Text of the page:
US indicts two for protecting Russian oligarch’s superyacht

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The US on Friday unveiled criminal charges against two men who allegedly tried to protect sanctioned Russian oligarch Viktor Vekselberg’s $90 million superyacht from being seized.

The US Justice Department charged Vladislav Osipov, 51, a dual Russian and Swiss national, and British citizen Richard Masters, 52, with sanctions evasion and money laundering in connection with operating the 255-foot (78-meter) luxury chase Tango after Vekselberg was hit with penalties.

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Masters was arrested Friday in Spain on an extradition request from the US, while Osipov is on the loose, the Justice Department said.

It said that after billionaire Vekselberg, the head of conglomerate Renova Group and a close associate of Russian President Vladimir Putin, was sanctioned in 2018, the two men used shell companies to hide Vekselberg’s continued ownership and use of the yacht.

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Masters, who ran a yacht management company in Palma de Mallorca, Spain, changed the yacht’s name to Fanta to avoid sanctions while still keeping it running.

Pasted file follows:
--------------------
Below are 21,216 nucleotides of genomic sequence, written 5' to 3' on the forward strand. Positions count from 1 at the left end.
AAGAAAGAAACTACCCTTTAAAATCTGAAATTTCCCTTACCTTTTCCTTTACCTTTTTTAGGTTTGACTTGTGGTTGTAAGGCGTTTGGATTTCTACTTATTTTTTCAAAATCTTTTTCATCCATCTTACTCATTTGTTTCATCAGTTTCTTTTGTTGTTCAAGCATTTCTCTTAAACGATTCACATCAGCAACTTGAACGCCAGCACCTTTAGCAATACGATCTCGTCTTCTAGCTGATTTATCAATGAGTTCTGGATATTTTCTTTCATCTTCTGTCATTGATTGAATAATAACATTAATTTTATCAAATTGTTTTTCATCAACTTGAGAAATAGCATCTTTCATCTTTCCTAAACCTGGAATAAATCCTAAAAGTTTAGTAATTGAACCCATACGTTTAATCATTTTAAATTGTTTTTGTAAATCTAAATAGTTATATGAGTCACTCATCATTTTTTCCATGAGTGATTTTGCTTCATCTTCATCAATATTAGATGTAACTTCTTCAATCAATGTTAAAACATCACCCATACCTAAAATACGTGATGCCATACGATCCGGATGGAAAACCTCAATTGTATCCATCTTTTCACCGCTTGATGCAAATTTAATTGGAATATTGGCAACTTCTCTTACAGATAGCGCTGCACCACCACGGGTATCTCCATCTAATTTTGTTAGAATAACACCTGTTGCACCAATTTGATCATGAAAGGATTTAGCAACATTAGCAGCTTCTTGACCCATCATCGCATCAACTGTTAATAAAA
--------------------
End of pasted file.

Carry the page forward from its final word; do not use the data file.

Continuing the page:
U.S. sanctions generally prohibit U.S. companies and companies such as banks with U.S. weapons from doing business with a sanctioned entity.

“Osipov and Masters advised and enabled Tango employees to continue doing business with numerous U.S. companies, using various workarounds to avoid sanctions, such as payments in other currencies and through third parties,” the department said.

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The Tango was seized in Spain in April 2022. It is one of several luxury yachts owned by Russian magnates that the United States seized to enforce sanctions, both before and after Russia’s invasion of Ukraine.

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